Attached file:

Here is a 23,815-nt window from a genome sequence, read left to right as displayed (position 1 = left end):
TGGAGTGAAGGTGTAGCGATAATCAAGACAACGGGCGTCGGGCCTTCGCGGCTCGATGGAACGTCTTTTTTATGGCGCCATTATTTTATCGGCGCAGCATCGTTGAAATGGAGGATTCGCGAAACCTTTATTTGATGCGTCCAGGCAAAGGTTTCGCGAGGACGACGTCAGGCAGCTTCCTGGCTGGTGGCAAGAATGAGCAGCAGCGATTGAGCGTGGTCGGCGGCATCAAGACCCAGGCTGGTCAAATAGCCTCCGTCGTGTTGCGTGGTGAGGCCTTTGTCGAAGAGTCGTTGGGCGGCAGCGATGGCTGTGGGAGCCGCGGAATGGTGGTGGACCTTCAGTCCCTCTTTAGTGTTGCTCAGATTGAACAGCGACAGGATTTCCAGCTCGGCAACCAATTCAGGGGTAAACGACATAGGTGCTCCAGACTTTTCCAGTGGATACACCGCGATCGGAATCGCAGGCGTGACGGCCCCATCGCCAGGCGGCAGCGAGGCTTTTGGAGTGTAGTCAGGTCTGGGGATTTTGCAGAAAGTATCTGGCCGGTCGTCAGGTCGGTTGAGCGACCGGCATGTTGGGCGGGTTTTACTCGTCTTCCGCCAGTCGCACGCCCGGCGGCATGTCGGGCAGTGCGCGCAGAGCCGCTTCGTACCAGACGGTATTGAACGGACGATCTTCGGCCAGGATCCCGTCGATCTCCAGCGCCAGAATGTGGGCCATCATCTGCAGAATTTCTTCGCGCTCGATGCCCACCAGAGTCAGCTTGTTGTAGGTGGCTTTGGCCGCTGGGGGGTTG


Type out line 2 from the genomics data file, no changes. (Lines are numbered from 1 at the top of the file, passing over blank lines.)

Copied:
TGGAGTGAAGGTGTAGCGATAATCAAGACAACGGGCGTCGGGCCTTCGCGGCTCGATGGAACGTCTTTTTTATGGCGCCATTATTTTATCGGCGCAGCATCGTTGAAATGGAGGATTCGCGAAACCTTTATTTGATGCGTCCAGGCAAAGGTTTCGCGAGGACGACGTCAGGCAGCTTCCTGGCTGGTGGCAAGAATGAGCAGCAGCGATTGAGCGTGGTCGGCGGCATCAAGACCCAGGCTGGTCAAATAGCCTCCGTCGTGTTGCGTGGTGAGGCCTTTGTCGAAGAGTCGTTGGGCGGCAGCGATGGCTGTGGGAGCCGCGGAATGGTGGTGGACCTTCAGTCCCTCTTTAGTGTTGCTCAGATTGAACAGCGACAGGATTTCCAGCTCGGCAACCAATTCAGGGGTAAACGACATAGGTGCTCCAGACTTTTCCAGTGGATACACCGCGATCGGAATCGCAGGCGTGACGGCCCCATCGCCAGGCGGCAGCGAGGCTTTTGGAGTGTAGTCAGGTCTGGGGATTTTGCAGAAAGTATCTGGCCGGTCGTCAGGTCGGTTGAGCGACCGGCATGTTGGGCGGGTTTTACTCGTCTTCCGCCAGTCGCACGCCCGGCGGCATGTCGGGCAGTGCGCGCAGAGCCGCTTCGTACCAGACGGTATTGAACGGACGATCTTCGGCCAGGATCCCGTCGATCTCCAGCGCCAGAATGTGGGCCATCATCTGCAGAATTTCTTCGCGCTCGATGCCCACCAGAGTCAGCTTGTTGTAGGTGGCTTTGGCCGCTGGGGGGTTG